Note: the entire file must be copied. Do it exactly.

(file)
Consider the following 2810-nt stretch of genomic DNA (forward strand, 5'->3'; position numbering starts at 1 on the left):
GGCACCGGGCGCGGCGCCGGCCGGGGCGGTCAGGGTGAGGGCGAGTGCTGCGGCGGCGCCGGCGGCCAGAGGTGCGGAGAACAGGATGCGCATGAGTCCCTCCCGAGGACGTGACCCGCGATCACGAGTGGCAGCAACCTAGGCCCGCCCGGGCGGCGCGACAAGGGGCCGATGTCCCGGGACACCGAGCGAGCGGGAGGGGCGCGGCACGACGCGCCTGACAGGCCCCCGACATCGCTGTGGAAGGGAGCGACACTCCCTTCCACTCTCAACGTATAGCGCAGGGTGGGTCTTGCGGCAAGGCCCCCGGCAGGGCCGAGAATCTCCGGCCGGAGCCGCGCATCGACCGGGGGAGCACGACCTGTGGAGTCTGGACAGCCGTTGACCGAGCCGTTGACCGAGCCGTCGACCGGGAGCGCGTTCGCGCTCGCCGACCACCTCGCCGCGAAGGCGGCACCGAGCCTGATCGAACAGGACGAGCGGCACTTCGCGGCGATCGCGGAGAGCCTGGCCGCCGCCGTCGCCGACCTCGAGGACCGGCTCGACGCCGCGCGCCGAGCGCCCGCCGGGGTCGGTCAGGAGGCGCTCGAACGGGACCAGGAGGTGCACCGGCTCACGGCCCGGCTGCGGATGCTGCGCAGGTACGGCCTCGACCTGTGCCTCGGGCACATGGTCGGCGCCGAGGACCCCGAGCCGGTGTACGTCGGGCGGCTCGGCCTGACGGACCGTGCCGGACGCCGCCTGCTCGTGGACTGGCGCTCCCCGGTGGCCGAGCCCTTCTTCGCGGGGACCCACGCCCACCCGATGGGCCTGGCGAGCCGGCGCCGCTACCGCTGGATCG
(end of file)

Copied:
Consider the following 2810-nt stretch of genomic DNA (forward strand, 5'->3'; position numbering starts at 1 on the left):
GGCACCGGGCGCGGCGCCGGCCGGGGCGGTCAGGGTGAGGGCGAGTGCTGCGGCGGCGCCGGCGGCCAGAGGTGCGGAGAACAGGATGCGCATGAGTCCCTCCCGAGGACGTGACCCGCGATCACGAGTGGCAGCAACCTAGGCCCGCCCGGGCGGCGCGACAAGGGGCCGATGTCCCGGGACACCGAGCGAGCGGGAGGGGCGCGGCACGACGCGCCTGACAGGCCCCCGACATCGCTGTGGAAGGGAGCGACACTCCCTTCCACTCTCAACGTATAGCGCAGGGTGGGTCTTGCGGCAAGGCCCCCGGCAGGGCCGAGAATCTCCGGCCGGAGCCGCGCATCGACCGGGGGAGCACGACCTGTGGAGTCTGGACAGCCGTTGACCGAGCCGTTGACCGAGCCGTCGACCGGGAGCGCGTTCGCGCTCGCCGACCACCTCGCCGCGAAGGCGGCACCGAGCCTGATCGAACAGGACGAGCGGCACTTCGCGGCGATCGCGGAGAGCCTGGCCGCCGCCGTCGCCGACCTCGAGGACCGGCTCGACGCCGCGCGCCGAGCGCCCGCCGGGGTCGGTCAGGAGGCGCTCGAACGGGACCAGGAGGTGCACCGGCTCACGGCCCGGCTGCGGATGCTGCGCAGGTACGGCCTCGACCTGTGCCTCGGGCACATGGTCGGCGCCGAGGACCCCGAGCCGGTGTACGTCGGGCGGCTCGGCCTGACGGACCGTGCCGGACGCCGCCTGCTCGTGGACTGGCGCTCCCCGGTGGCCGAGCCCTTCTTCGCGGGGACCCACGCCCACCCGATGGGCCTGGCGAGCCGGCGCCGCTACCGCTGGATCG